Noise exposure protection and hearing conservation is one of those things that you may need and not even know it. OSHA’s PEL (permissible exposure limit) of 85 dBA over an 8-hour time-weighted-average or TWA for noise is equivalent to the noise from a hair dryer, blender, or power lawn mower. Because the level of noise is that low, you may not even realize you need a hearing conservation program.
Noise, or unwanted sound, is one of the most pervasive occupational health problems. It is a by-product of many industrial processes. Sound consists of pressure changes in a medium (usually air), caused by vibration or turbulence. These pressure changes produce waves emanating away from the turbulent or vibrating source. Exposure to high levels of noise causes hearing loss and may cause other harmful health effects as well. The extent of damage depends primarily on the intensity of the noise and duration of the exposure.
If you’re unsure whether you need to have a hearing conservation in place, the best thing to do is start taking noise readings. This can be done with the use of a noise dosimeter. Prevention is the most effective approach to managing hearing loss.
30 million workers are exposed to harmful levels of noise each year, 10 million of those workers have permanent, irreversible hearing loss.
- 44% of carpenters and 48% of plumbers have perceived hearing loss.
- 49% of male, metal and non-metal miners by age 50 have hearing loss vs. 9% of the general population.
- 70% of metal and non-metal miners will have hearing impairment by age 60. (NIOSH)
- 90% of coal miners have hearing loss by age 52
OSHA requires that when information indicates that any employee’s exposure may equal or exceed an 8-hour time-weighted average of 85 decibels, the employer shall develop and implement a monitoring program.
When is Noise Too Loud?
Noise is measured in units called “decibels” or “dB”. If two people 3 feet apart must shout to be heard, the background noise is too loud (above 85 decibels). When background noise is over 85 decibels, you will have to raise your voice for others to hear, to give you an example.
People with some hearing loss will have difficulty hearing at lower levels of background noise. An example of noise over 140 decibels is gunshots. Unprotected exposure to noise over 115 decibels greatly increases the risk of hearing loss.
When developing a hearing conservation program, some of the main components should include:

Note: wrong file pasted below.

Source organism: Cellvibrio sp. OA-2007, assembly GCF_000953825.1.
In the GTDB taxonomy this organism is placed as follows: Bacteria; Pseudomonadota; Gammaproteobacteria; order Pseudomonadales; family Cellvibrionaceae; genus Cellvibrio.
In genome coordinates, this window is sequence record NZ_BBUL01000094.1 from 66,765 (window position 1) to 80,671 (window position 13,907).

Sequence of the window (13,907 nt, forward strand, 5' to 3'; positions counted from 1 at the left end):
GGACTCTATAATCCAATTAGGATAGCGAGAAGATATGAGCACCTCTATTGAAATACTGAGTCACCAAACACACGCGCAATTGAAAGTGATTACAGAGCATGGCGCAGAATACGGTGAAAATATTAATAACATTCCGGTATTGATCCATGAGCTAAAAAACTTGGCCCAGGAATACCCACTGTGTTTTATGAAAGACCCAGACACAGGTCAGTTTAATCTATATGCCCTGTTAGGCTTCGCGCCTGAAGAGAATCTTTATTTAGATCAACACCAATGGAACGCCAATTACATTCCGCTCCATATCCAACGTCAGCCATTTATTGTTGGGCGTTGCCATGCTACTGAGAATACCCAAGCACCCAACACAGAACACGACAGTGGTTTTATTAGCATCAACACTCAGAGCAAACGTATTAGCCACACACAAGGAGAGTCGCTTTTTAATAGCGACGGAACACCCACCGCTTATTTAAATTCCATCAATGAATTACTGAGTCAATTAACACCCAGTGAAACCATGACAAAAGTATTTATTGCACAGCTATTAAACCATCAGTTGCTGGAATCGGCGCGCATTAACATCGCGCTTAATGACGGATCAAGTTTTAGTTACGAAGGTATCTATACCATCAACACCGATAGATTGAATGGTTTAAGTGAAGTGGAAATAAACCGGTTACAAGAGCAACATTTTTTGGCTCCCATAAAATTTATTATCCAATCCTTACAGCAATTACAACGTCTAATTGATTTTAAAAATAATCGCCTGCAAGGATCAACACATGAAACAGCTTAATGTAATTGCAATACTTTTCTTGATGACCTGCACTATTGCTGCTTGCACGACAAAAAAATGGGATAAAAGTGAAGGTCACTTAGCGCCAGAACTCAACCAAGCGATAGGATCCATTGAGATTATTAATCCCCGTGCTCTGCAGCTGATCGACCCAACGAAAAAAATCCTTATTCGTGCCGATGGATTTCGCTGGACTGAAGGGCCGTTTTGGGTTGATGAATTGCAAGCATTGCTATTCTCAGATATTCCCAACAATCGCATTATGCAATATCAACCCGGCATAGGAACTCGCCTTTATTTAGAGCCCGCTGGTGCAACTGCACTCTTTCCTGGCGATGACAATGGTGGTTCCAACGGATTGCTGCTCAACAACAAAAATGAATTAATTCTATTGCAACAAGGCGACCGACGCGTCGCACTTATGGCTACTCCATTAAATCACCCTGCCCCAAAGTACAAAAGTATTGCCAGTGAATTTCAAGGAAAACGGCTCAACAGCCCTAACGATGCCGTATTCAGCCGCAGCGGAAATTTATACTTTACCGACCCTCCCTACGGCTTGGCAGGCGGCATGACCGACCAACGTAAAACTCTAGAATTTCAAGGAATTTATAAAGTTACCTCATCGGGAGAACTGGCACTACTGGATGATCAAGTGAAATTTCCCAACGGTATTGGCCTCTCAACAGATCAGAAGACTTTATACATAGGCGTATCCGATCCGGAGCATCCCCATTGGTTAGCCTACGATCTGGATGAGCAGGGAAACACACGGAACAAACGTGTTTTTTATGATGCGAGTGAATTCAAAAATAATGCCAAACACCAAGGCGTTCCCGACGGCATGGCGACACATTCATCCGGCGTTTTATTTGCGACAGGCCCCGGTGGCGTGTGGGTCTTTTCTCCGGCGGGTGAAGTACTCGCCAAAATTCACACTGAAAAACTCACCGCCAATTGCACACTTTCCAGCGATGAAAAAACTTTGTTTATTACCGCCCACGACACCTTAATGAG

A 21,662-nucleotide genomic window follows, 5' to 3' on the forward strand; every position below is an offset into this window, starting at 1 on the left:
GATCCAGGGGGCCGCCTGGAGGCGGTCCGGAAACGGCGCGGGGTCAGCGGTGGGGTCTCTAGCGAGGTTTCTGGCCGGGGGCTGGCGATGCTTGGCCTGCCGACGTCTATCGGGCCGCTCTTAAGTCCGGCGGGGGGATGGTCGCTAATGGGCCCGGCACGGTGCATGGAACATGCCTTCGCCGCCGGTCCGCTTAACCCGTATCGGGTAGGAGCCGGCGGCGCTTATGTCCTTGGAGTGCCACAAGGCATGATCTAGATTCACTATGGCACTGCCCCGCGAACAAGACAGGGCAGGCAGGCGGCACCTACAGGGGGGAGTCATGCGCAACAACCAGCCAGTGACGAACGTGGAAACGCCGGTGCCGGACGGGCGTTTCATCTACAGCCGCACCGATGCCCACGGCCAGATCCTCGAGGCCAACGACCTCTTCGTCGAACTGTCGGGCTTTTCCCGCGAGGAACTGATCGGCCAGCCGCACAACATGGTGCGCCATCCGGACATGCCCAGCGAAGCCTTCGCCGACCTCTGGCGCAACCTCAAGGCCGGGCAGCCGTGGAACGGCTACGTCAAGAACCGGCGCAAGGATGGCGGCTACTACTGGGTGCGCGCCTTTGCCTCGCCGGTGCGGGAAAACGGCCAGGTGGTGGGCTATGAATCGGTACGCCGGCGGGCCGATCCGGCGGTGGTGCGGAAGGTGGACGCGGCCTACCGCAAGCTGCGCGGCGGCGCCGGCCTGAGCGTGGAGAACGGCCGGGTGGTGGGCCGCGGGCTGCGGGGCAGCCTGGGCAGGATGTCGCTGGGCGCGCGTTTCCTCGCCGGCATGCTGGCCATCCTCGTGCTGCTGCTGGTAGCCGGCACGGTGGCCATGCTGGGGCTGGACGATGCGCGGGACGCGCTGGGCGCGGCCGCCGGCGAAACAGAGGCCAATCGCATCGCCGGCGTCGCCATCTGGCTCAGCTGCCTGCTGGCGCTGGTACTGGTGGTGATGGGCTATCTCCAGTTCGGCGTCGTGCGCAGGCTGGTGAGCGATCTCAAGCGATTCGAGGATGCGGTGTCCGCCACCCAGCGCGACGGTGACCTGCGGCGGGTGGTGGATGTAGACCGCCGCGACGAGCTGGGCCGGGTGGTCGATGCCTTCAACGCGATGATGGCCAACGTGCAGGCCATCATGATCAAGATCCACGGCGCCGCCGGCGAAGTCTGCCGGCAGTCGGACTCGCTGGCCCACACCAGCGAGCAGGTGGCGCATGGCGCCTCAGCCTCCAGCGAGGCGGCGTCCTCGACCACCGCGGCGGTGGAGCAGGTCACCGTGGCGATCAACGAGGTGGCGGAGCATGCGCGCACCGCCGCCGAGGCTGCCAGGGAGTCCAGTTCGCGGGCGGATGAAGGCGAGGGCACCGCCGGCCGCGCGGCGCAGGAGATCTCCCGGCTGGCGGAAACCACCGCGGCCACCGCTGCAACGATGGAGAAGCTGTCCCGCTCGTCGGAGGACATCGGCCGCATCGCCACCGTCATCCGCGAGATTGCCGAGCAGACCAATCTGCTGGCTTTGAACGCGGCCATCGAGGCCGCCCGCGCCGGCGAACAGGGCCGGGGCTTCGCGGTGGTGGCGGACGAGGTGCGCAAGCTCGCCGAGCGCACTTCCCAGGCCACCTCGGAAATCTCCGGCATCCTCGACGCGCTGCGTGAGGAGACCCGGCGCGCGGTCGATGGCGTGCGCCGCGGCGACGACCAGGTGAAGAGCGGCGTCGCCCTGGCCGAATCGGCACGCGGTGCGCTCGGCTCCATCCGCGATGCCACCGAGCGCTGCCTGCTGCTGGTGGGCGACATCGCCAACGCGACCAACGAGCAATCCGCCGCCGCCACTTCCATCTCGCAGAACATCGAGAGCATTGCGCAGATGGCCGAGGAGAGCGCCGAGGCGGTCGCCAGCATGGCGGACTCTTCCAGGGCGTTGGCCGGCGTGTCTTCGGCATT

- Measure/monitor noise levels and provide exams
- Evaluation of adequacy of hearing protection
- Proper selection of hearing protection
- Provide training
- Keep adequate records
Warning signs of sensorineural hearing loss include:
- Ringing or buzzing in ears
- Increasing the volume on a radio or television
- Difficulty with phone conversations (especially cell phones)
- Consistently asking someone to repeat what was said
- Difficulty hearing a normal speaking voice at arm’s length
Elimination is always the best option but when elimination is not feasible, use engineering and administrative controls to mitigate sound levels as much as possible. Some measures include:
- Choose low-noise tools and equipment when possible
- Place a barrier between machine and worker (i.e., tractor cab)
- Assess confined areas for noise levels and controls
- Maintain & lubricate equipment
- Dosimeters offer real time/TWA exposure data (you don’t have to do all the math!)
- Limit amount of time employee spends at high noise source
- Provide quiet areas for relief from hazardous noise
- Alternate work duties
- Quiet or enclosed break area
Engineering and administrative controls alone may not be enough unless combined with hearing protection. Make sure to provide adequate earplugs, earmuffs, or banded protectors. Make sure your employees are trained on proper use of the hearing protection.
A training program should be instituted for all employees with noise exposures at or above action level and training should be repeated annually for each employee.